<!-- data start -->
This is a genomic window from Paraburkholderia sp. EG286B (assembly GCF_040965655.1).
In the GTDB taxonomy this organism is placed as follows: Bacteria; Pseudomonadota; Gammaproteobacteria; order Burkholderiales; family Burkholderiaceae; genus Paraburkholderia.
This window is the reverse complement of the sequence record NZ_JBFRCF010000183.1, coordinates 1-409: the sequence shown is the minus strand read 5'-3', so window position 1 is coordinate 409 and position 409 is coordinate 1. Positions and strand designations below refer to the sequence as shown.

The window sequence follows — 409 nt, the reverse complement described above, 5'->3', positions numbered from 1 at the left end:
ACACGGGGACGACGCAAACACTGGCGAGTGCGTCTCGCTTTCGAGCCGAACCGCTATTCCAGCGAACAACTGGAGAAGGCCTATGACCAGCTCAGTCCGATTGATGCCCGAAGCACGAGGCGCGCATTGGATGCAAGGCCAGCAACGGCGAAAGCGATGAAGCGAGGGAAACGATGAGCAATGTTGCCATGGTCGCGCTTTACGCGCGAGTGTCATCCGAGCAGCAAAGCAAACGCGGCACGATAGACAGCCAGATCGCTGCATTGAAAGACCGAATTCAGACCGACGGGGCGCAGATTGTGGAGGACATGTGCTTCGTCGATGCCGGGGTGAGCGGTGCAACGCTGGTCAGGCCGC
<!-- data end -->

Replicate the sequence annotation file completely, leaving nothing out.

This is a genomic window from Paraburkholderia sp. EG286B (assembly GCF_040965655.1).
In the GTDB taxonomy this organism is placed as follows: Bacteria; Pseudomonadota; Gammaproteobacteria; order Burkholderiales; family Burkholderiaceae; genus Paraburkholderia.
This window is the reverse complement of the sequence record NZ_JBFRCF010000183.1, coordinates 1-409: the sequence shown is the minus strand read 5'-3', so window position 1 is coordinate 409 and position 409 is coordinate 1. Positions and strand designations below refer to the sequence as shown.

The window sequence follows — 409 nt, the reverse complement described above, 5'->3', positions numbered from 1 at the left end:
ACACGGGGACGACGCAAACACTGGCGAGTGCGTCTCGCTTTCGAGCCGAACCGCTATTCCAGCGAACAACTGGAGAAGGCCTATGACCAGCTCAGTCCGATTGATGCCCGAAGCACGAGGCGCGCATTGGATGCAAGGCCAGCAACGGCGAAAGCGATGAAGCGAGGGAAACGATGAGCAATGTTGCCATGGTCGCGCTTTACGCGCGAGTGTCATCCGAGCAGCAAAGCAAACGCGGCACGATAGACAGCCAGATCGCTGCATTGAAAGACCGAATTCAGACCGACGGGGCGCAGATTGTGGAGGACATGTGCTTCGTCGATGCCGGGGTGAGCGGTGCAACGCTGGTCAGGCCGC